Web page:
For instance, let's consider a scenario where a model is trained on a dataset that includes the attribute "Client Age." Clearly, this attribute holds importance in predicting borrower creditworthiness in credit scoring or determining customer loyalty in marketing. However, it is possible that during the prediction phase, data on the age of new customers may be unavailable. Consequently, the information used during the training process becomes unusable in the practical operation of the model. This situation is referred to as a data leak.

The leakage of signs can be illustrated using the following image.

Figure 1. The leakage of signs

Let the training dataset contain five input variables x_1,x_2,...,x_5 and with the single target, Y. After the end of the training stage, the model must "learn" to implement the function Y=f(x_1,x_2,x_3,x_4,x_5) with some acceptable accuracy.

Let's assume that when the model was put into operation, there was a data leak — namely, the x_5 attribute. As a result, instead of the function f, the model will implement some other function f′, and it is not known in advance which one. But it will definitely differ from f and form the result Y′. Y′ will be different from the result that would be obtained if all the values of the features were available.

The expected result of the leak will be a decrease in the accuracy of the model's prediction on practical data relative to the accuracy of the prediction during the training and test (where the "leaked" variable is present). The reasons for this phenomenon are intuitive: less information is used in prediction than in training.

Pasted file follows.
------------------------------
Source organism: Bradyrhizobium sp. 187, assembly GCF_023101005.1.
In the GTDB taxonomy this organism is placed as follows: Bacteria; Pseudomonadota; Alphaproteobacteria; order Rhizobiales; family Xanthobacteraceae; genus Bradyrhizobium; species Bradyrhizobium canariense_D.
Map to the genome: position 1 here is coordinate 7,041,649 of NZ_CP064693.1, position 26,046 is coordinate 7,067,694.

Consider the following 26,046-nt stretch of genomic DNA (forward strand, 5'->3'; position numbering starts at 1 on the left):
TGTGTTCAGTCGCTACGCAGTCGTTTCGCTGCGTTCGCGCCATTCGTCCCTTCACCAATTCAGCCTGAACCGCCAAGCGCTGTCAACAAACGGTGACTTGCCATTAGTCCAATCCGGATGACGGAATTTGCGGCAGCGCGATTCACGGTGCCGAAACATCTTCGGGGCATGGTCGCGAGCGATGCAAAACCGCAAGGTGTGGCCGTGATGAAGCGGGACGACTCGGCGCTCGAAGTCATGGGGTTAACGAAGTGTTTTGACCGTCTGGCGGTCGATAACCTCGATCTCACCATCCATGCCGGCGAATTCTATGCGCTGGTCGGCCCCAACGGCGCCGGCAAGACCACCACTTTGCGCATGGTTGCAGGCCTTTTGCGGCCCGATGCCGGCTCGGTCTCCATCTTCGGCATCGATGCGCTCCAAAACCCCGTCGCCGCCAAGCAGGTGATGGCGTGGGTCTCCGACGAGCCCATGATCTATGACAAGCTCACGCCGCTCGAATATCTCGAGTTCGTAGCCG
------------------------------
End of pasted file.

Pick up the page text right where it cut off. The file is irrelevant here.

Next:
Targeted Leaks

This type of leakage is associated with the unintentional or erroneous use of information about the target variable, which will not be available at the end of the learning process.

A trivial example of this occurs when the target variable is mistakenly included in the training set as an input feature. In such cases, the function that the model needs to "learn" is explicitly defined within the training sample but cannot be accessed beyond it. This is similar to drawing conclusions such as "it rains on rainy days." This function is often referred to as a "give-away function," signifying the inadvertent disclosure of a secret.

As you may know, in supervised learning scenarios, the training dataset comprises two vectors. The input vector contains a set of values representing the input features (independent variables), while the target vector contains the corresponding values of the dependent variables that the model should produce when trained. The target values are then compared to the output generated by the model. The resulting output error is used to adjust the model's parameters using a given learning algorithm.